Warning Signs: Beliefs that Signal Loyalty or Ability

My last post has generated some controversy on Facebook, where the audience is a bit more diverse, faith-wise, than those who read the blog. I thought it might be useful to continue pressing on the critique of instrumental beliefs with an instructive list of warning signs that your opinions are primarily instrumental, from Robin Hanson. How many of us derive our beliefs about the economy by negating whatever is popularly prescribed on Fox News? How often do you find yourself thinking that Glenn Beck or John Boehner may have a point? (Even a stopped clock, etc.) How often do you reject a line of research because you can’t think of a good journal to publish it in? How often do you acknowledge that your opinions on an important matter are fairly conventional? If we notice these kinds of patterns, shouldn’t we wonder if our non-theological beliefs follow a similar structure to other kinds of instrumental beliefs?

Hanson’s list of warning signs:

  1. You find it hard to be enthusiastic for something until you know that others oppose it.
  2. You have little interest in getting clear on what exactly is the position being argued.
  3. Realizing that a topic is important and neglected doesn’t make you much interested.
  4. You have little interest in digging to bigger topics behind commonly argued topics.
  5. You are less interested in a topic when you don’t foresee being able to talk about it.
  6. You are uncomfortable taking a position near the middle of the opinion distribution.
  7. You are uncomfortable taking a position of high uncertainty about who is right.
  8. You care far more about current nearby events than similar distant or past/future events.
  9. You find it easy to conclude that those who disagree with you are insincere or stupid.
  10. You are reluctant to change your publicly stated positions in response to new info.
  11. You are reluctant to agree a rival’s claim, even if you had no prior opinion on the topic.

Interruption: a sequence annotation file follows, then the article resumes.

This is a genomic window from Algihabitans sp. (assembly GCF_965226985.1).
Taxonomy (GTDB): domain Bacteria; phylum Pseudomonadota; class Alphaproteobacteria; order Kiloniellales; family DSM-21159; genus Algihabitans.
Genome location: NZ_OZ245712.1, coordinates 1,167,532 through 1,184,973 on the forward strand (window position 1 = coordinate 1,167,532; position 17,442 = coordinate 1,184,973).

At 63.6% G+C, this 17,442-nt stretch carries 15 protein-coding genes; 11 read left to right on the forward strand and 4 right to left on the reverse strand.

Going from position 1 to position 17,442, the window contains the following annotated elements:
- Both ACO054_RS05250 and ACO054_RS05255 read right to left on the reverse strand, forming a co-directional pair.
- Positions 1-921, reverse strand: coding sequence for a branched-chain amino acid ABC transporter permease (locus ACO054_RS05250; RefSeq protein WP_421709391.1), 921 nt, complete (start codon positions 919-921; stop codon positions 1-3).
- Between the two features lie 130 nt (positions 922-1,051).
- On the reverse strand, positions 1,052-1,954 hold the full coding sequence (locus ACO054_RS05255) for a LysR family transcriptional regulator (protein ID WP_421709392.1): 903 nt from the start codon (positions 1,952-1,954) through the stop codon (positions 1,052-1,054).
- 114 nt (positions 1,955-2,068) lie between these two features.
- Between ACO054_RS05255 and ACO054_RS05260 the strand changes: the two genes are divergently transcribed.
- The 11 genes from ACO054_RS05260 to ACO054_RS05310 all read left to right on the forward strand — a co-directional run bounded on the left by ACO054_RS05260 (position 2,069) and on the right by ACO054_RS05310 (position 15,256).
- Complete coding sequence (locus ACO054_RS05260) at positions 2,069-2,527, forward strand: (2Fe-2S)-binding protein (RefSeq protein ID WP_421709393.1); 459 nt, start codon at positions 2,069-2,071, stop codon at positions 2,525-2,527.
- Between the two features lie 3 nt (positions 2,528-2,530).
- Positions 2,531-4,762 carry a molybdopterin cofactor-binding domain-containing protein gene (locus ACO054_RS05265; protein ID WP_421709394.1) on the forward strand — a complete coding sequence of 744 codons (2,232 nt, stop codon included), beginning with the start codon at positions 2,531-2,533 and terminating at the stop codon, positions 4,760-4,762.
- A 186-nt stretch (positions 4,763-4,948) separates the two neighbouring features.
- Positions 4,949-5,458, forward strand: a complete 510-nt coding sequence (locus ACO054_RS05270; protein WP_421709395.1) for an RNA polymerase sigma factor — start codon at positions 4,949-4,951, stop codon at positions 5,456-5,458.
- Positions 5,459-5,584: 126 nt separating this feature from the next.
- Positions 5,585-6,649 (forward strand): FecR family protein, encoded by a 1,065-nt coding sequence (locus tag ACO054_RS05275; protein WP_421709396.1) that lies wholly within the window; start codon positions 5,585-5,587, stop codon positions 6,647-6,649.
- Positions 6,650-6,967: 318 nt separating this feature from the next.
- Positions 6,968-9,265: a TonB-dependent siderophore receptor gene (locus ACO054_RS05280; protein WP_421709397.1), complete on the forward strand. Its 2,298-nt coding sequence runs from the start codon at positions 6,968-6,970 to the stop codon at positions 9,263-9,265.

Tyler Cowen adds this, which helpfully sums up the way in which status games (and honor talk!) can blind us to the truth:

12. You feel uncomfortable taking a position which raises the status of the people you usually disagree with.

The only problem I have with this list is that it doesn’t model instrumental beliefs among academics quite as well, because we have a different incentive structure and are a bit better at creating opportunities to converse on neglected topics if we can prove to our fellows that we have important insights. But even there, we might question our own motives when, for instance, we find ourselves taking a provocative and unpopular view.

Hanson’s frequent point in his blog is that many of our beliefs, and not just our beliefs about the divine, are primarily instrumental ones. He calls this the “homo hypocritus” hypothesis. Given the popularity of ideological and psychoanalytic analyses among continental philosophers, I think my friends would benefit from checking out his blog “Overcoming Bias.” Hanson, on the other hand, would benefit from reading more Foucault or (if he’s doing so, which his writing frequently suggests) from acknowledging his scholarly non-economist influences more often.

One topic that I think deserves a lot more attention in political philosophy and ethics is the status of the biases and heuristics research coming out of the social sciences, especially psychology but to a lesser extent behavioral economics. So this post is part of my effort to raise the relative status of such questions among my own philosophically-inclined readership.

Deliberative Democracy and the Bad Man